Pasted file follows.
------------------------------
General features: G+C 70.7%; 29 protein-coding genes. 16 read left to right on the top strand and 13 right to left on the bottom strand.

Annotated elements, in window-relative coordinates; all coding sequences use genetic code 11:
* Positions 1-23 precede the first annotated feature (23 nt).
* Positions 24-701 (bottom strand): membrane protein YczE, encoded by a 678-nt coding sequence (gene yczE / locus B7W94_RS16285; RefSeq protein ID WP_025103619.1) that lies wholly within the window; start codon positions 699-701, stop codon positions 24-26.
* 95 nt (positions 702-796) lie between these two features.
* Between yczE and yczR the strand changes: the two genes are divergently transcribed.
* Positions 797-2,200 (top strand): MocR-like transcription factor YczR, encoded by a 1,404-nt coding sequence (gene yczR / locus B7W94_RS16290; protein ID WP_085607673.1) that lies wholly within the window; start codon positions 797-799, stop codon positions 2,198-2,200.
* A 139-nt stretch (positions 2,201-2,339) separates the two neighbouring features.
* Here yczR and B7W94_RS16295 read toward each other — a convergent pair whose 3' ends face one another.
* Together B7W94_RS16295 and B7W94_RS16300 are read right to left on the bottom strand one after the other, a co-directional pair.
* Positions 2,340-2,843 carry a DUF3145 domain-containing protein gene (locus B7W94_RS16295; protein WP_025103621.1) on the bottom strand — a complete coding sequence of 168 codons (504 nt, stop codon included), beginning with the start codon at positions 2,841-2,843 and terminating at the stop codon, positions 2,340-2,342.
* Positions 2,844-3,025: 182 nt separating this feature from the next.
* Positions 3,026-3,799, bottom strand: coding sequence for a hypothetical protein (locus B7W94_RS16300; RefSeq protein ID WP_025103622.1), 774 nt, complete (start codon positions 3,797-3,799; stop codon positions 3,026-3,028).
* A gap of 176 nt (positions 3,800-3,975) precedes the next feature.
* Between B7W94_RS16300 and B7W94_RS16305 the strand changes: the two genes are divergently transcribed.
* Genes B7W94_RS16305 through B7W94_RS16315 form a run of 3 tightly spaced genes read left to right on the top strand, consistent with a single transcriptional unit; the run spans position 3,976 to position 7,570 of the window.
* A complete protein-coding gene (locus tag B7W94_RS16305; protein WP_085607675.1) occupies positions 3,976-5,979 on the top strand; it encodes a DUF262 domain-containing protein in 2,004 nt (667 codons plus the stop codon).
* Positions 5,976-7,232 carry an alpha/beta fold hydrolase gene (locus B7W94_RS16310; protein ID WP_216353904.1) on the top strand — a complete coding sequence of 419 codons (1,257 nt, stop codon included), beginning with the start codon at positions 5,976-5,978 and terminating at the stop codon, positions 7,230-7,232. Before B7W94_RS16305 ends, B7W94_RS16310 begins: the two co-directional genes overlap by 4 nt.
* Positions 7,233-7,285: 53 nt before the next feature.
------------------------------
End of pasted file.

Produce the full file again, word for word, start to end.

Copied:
General features: G+C 70.7%; 29 protein-coding genes. 16 read left to right on the top strand and 13 right to left on the bottom strand.

Annotated elements, in window-relative coordinates; all coding sequences use genetic code 11:
* Positions 1-23 precede the first annotated feature (23 nt).
* Positions 24-701 (bottom strand): membrane protein YczE, encoded by a 678-nt coding sequence (gene yczE / locus B7W94_RS16285; RefSeq protein ID WP_025103619.1) that lies wholly within the window; start codon positions 699-701, stop codon positions 24-26.
* 95 nt (positions 702-796) lie between these two features.
* Between yczE and yczR the strand changes: the two genes are divergently transcribed.
* Positions 797-2,200 (top strand): MocR-like transcription factor YczR, encoded by a 1,404-nt coding sequence (gene yczR / locus B7W94_RS16290; protein ID WP_085607673.1) that lies wholly within the window; start codon positions 797-799, stop codon positions 2,198-2,200.
* A 139-nt stretch (positions 2,201-2,339) separates the two neighbouring features.
* Here yczR and B7W94_RS16295 read toward each other — a convergent pair whose 3' ends face one another.
* Together B7W94_RS16295 and B7W94_RS16300 are read right to left on the bottom strand one after the other, a co-directional pair.
* Positions 2,340-2,843 carry a DUF3145 domain-containing protein gene (locus B7W94_RS16295; protein WP_025103621.1) on the bottom strand — a complete coding sequence of 168 codons (504 nt, stop codon included), beginning with the start codon at positions 2,841-2,843 and terminating at the stop codon, positions 2,340-2,342.
* Positions 2,844-3,025: 182 nt separating this feature from the next.
* Positions 3,026-3,799, bottom strand: coding sequence for a hypothetical protein (locus B7W94_RS16300; RefSeq protein ID WP_025103622.1), 774 nt, complete (start codon positions 3,797-3,799; stop codon positions 3,026-3,028).
* A gap of 176 nt (positions 3,800-3,975) precedes the next feature.
* Between B7W94_RS16300 and B7W94_RS16305 the strand changes: the two genes are divergently transcribed.
* Genes B7W94_RS16305 through B7W94_RS16315 form a run of 3 tightly spaced genes read left to right on the top strand, consistent with a single transcriptional unit; the run spans position 3,976 to position 7,570 of the window.
* A complete protein-coding gene (locus tag B7W94_RS16305; protein WP_085607675.1) occupies positions 3,976-5,979 on the top strand; it encodes a DUF262 domain-containing protein in 2,004 nt (667 codons plus the stop codon).
* Positions 5,976-7,232 carry an alpha/beta fold hydrolase gene (locus B7W94_RS16310; protein ID WP_216353904.1) on the top strand — a complete coding sequence of 419 codons (1,257 nt, stop codon included), beginning with the start codon at positions 5,976-5,978 and terminating at the stop codon, positions 7,230-7,232. Before B7W94_RS16305 ends, B7W94_RS16310 begins: the two co-directional genes overlap by 4 nt.
* Positions 7,233-7,285: 53 nt before the next feature.